Part memoir and part heart-to-heart expose on the tragic and invisible lives of the underprivileged, mentally ill, disabled and homeless, you may not like all the people you will meet in this book, but you will definitely find yourself touched by them, and the circumstances they find themselves in.
Daniel, a young man living in Minnesota, is a survivor of abuse, which has left him struggling with mental health issues, including PTSD and a psychotic break serious enough to warrant a court-mandated commitment at a treatment facility.
A kind and compassionate man, Dan’s recovery is complex and far from straight-forward as he embarks on a path which involves volunteering at a food bank in a dangerous and violent downtown Minneapolis location, as well as taking on work as a personal care giver for a young quadriplegic woman, who it’s fair to say, is as unpleasant as she is unlucky.
As Dan struggles to balance his inner need to serve those in need, his failing health, his discordant and strident client ( a clear bully and narcissist, disabled or not) and his quest for validation, love and fulfillment – it becomes clear that there are no easy answers, for Dan or the reader.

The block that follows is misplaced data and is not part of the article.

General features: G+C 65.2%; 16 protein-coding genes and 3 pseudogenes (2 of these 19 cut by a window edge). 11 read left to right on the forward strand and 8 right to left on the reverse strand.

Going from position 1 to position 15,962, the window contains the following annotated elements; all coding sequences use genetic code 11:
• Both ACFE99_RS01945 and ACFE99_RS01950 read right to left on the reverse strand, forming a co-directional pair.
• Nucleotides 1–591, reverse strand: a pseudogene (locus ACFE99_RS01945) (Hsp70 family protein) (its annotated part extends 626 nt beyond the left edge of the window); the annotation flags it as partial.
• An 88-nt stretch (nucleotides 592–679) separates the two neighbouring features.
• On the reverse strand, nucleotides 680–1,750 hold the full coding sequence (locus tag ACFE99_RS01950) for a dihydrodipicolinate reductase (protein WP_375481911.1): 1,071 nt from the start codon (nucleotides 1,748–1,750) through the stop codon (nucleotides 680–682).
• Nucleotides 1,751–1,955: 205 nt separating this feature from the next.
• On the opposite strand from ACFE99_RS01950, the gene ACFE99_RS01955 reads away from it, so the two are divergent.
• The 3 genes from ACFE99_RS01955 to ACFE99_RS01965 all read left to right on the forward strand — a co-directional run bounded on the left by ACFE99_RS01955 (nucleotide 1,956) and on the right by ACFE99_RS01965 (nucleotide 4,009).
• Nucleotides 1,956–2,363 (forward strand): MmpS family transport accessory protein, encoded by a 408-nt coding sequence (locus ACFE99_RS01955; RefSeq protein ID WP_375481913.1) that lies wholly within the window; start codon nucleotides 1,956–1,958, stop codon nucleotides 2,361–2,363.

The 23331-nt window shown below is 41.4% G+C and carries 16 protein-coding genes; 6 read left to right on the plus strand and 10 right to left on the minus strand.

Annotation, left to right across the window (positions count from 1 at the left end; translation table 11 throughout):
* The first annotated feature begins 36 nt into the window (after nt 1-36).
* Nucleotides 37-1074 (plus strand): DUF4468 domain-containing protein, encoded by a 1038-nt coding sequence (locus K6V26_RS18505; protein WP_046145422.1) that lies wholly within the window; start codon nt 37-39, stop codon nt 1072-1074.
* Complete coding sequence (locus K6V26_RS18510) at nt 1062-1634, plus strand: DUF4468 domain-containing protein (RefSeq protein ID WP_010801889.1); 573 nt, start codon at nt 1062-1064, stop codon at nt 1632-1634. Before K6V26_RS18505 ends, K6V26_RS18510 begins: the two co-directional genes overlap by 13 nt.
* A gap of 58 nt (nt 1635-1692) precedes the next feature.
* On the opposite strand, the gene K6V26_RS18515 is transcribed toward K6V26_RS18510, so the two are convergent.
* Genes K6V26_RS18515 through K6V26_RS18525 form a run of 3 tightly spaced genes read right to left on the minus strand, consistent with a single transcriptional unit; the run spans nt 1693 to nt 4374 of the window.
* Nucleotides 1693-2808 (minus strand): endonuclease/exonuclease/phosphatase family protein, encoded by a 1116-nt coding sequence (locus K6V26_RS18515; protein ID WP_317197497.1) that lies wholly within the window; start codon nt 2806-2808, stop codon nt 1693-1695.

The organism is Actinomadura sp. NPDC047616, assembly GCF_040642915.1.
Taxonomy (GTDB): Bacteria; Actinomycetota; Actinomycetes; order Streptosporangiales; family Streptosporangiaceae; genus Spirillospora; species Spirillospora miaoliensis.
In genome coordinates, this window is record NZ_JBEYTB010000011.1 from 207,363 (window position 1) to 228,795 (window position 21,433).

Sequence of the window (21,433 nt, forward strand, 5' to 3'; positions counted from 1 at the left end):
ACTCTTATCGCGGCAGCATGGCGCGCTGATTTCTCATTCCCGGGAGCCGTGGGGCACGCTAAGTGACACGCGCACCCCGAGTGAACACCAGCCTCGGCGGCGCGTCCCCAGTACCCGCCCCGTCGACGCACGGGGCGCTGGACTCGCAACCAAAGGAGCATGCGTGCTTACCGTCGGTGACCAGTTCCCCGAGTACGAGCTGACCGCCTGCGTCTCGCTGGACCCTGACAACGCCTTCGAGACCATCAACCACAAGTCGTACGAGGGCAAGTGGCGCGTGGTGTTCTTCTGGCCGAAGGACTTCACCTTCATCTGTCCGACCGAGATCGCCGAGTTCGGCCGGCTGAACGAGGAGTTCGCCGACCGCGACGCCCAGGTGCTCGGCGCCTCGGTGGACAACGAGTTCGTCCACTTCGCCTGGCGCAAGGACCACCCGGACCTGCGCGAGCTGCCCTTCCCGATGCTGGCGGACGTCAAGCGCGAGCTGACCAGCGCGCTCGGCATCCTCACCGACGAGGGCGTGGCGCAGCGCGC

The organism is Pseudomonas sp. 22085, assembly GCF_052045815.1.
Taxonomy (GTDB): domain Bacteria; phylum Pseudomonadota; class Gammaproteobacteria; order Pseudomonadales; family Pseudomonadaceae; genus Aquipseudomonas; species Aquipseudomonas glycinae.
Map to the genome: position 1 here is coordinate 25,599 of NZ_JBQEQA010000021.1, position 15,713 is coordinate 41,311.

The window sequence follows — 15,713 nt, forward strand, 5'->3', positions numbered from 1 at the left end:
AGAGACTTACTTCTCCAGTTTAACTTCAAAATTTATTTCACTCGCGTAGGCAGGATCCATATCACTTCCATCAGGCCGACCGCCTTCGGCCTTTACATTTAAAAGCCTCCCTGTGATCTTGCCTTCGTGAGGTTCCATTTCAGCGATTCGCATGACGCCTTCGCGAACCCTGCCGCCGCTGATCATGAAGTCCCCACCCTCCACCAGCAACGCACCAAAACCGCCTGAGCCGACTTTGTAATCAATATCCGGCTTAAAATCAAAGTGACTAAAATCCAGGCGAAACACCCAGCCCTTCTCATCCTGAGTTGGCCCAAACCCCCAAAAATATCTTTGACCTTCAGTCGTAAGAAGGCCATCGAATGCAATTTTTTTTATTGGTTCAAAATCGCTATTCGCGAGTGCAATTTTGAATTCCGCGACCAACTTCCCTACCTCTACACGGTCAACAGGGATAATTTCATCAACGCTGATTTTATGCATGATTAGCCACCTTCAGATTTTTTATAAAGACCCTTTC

As dark and bleak as most of the lives presented appear, Dan himself offers the reader a tiny ray of mostly optimistic hope peaking through his mantle of fear, hurt, and trauma. It’s not at all clear if he will survive, flourish or fail – but you cannot walk away from this story unchanged and perhaps more than a little bit aware of the beauty of compassion, and how fragile life’s tenuous hold on each of us can be.
A great big thank you to the author for an ARC of this book. All thoughts presented are my own.